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CT imaging has come a long way since its introduction in the field of medicine as a diagnostic modality. While imaging in the past was confined to radiographic assessments only, the advent of CT led to improvements in the diagnostic capabilities of the physicians. The first in the series of the CT scans were the conventional collimation scans, which although were a good addition to diagnostics; remained a small part in the diagnostic planning. It was later with the addition of the high resolution CT scanning that true possibilities of this diagnostic were realized.

High resolution CT for the first time enabled the physician to discriminate between parenchyma and various tissues of the organ, and thereby diagnose with accuracy various diseases. It was later on that the introduction of spiral and multi detector CT scanners further improved the diagnostic value of the CT scan. (Muller, 2002) This was many steps ahead of the conventional radiographic techniques in use. For radiographs were not able to differentiate body structures beyond hard tissues and soft tissues, and could not assess accurately the densities of the various organs.


CT imaging became one of the widely used modalities in the cases of brain and body scans. It especially became a method of choice for cancer patients, where detection and metastasis were known with increased accuracy. CT then found its way into the brain scans especially in patients suffering from stroke or brain occupying lesions. Later on CT became a good method to study the lungs and the thoracic region. However, the introduction into the cardiac CT was delayed considerably.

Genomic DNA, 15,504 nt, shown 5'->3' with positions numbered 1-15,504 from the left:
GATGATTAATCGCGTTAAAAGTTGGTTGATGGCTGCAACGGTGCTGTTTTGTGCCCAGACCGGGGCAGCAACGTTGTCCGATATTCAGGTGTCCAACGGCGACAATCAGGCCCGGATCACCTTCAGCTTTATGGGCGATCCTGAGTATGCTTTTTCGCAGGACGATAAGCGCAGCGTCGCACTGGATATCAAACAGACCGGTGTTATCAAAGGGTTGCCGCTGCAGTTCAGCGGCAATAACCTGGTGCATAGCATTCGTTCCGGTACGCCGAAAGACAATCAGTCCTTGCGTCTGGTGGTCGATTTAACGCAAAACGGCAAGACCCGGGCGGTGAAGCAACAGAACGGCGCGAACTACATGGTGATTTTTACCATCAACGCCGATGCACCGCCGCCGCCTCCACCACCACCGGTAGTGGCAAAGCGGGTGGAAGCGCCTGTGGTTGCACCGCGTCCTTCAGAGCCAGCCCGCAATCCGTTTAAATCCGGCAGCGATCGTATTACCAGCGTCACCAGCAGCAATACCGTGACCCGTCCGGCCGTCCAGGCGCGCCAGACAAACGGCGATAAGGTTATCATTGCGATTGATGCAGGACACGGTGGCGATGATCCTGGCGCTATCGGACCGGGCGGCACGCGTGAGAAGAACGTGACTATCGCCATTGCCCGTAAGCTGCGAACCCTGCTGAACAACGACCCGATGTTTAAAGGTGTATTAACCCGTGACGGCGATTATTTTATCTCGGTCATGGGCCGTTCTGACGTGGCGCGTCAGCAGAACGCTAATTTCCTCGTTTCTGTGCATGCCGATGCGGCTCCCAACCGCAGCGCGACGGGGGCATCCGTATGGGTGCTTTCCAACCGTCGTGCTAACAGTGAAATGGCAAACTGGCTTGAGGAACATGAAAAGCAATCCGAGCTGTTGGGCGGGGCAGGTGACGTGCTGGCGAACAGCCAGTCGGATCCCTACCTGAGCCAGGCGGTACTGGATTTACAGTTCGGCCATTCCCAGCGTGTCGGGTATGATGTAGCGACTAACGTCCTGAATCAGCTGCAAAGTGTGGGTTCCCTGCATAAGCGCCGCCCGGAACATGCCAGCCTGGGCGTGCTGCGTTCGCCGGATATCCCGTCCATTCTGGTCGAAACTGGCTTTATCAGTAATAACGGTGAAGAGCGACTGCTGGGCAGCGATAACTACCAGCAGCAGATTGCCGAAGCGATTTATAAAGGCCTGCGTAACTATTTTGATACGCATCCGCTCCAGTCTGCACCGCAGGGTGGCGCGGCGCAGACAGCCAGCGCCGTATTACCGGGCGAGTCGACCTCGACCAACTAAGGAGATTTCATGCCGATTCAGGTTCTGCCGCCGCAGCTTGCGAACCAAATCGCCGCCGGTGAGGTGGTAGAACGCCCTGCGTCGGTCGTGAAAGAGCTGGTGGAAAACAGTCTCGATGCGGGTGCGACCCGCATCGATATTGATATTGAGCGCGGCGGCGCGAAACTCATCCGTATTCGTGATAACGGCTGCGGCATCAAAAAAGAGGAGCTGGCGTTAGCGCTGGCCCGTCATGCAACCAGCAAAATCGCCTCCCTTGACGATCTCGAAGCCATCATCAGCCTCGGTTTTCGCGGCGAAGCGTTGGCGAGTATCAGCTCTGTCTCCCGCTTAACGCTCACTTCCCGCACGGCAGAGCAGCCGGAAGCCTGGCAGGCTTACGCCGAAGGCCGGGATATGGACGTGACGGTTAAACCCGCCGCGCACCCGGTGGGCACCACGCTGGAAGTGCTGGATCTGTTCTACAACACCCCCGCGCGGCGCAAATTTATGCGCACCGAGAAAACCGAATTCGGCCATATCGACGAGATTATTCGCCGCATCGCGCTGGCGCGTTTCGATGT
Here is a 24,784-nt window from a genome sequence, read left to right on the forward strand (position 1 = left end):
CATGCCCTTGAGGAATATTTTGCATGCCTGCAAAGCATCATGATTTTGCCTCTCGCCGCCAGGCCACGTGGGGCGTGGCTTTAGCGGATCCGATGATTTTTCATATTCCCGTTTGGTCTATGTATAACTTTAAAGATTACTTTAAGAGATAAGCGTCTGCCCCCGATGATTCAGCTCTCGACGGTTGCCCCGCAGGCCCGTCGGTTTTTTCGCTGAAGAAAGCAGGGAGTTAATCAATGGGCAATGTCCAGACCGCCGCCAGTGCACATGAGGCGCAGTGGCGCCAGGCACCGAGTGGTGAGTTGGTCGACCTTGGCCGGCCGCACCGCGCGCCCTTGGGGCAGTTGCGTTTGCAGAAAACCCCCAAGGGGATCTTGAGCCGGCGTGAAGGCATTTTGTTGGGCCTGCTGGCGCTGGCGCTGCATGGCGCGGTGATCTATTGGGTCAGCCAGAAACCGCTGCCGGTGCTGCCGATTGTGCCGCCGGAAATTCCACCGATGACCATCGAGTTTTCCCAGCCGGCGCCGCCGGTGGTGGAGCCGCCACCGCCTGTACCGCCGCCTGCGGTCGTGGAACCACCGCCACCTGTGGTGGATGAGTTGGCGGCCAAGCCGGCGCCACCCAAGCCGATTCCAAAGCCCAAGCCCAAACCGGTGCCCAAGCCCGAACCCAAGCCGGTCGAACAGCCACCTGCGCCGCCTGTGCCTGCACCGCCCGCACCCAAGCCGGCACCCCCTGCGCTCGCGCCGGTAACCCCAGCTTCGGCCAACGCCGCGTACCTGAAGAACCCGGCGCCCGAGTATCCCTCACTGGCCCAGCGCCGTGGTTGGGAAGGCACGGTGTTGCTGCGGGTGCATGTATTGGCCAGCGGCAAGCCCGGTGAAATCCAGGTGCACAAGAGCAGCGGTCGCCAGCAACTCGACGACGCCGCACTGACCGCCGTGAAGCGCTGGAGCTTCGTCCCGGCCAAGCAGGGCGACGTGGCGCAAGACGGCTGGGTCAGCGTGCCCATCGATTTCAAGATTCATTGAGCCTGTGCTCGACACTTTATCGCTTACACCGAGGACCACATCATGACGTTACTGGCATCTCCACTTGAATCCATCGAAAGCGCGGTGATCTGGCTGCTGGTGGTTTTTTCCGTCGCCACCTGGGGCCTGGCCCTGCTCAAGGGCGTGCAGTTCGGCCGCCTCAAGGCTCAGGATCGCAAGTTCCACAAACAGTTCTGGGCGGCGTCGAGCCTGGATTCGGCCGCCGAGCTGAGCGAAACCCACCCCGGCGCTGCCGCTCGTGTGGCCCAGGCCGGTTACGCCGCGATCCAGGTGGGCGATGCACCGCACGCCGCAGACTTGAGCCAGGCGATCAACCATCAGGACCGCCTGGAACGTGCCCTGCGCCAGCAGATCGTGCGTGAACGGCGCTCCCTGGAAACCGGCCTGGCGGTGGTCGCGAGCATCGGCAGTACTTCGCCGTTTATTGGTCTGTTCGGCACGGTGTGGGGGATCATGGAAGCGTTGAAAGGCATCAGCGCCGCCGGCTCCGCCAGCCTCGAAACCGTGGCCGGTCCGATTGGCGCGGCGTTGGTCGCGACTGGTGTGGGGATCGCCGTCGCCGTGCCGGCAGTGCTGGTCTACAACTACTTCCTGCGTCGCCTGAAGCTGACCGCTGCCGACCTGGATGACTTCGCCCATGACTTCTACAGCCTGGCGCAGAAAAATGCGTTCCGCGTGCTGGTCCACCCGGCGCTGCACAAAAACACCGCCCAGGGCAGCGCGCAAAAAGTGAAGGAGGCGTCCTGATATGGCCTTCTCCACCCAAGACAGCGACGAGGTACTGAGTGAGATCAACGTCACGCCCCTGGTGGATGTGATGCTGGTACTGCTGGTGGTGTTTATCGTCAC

There were many reasons why early CT systems were not used in cardiac imaging. The first challenge was the small size of the coronary arteries that were aimed for imaging, along with the tortuous path as well as movement due to cardiac and respiratory motion. (White and Reed, 2004) The tortuous course of the arteries makes it very difficult to locate and much less trace them with accuracy. This technique virtually became useless due to this draw back for heart cases, as coronary artery blockages could not be viewed.

The technique factors that made this procedure difficult at the earlier stages included the lack of speed and poor temporal resolution in the initial CT models. The heart is especially difficult to view and scan due to the continuous motion of the heart. This makes viewing of the coronary arteries even more difficult due to their small size. The introduction of the first models of electron beam tomography was not successful due to its expensiveness and therefore was not employed in many hospitals for a long time.

The multi-detector and the spiral CTs were the next in line in the evolution of the CT scans. This method was in many ways superior as it gave high details of the small coronary structures. Indeed the diagnostic and detail value of the spiral CT has been compared to that of conventional angiography, making it a good diagnostic procedure for various heart conditions as well. The only problem that the physicians encountered with CT was the lack of resolution in the images. Again this was attributed to the constant movement of the heart, and the changes that took place due to breathing.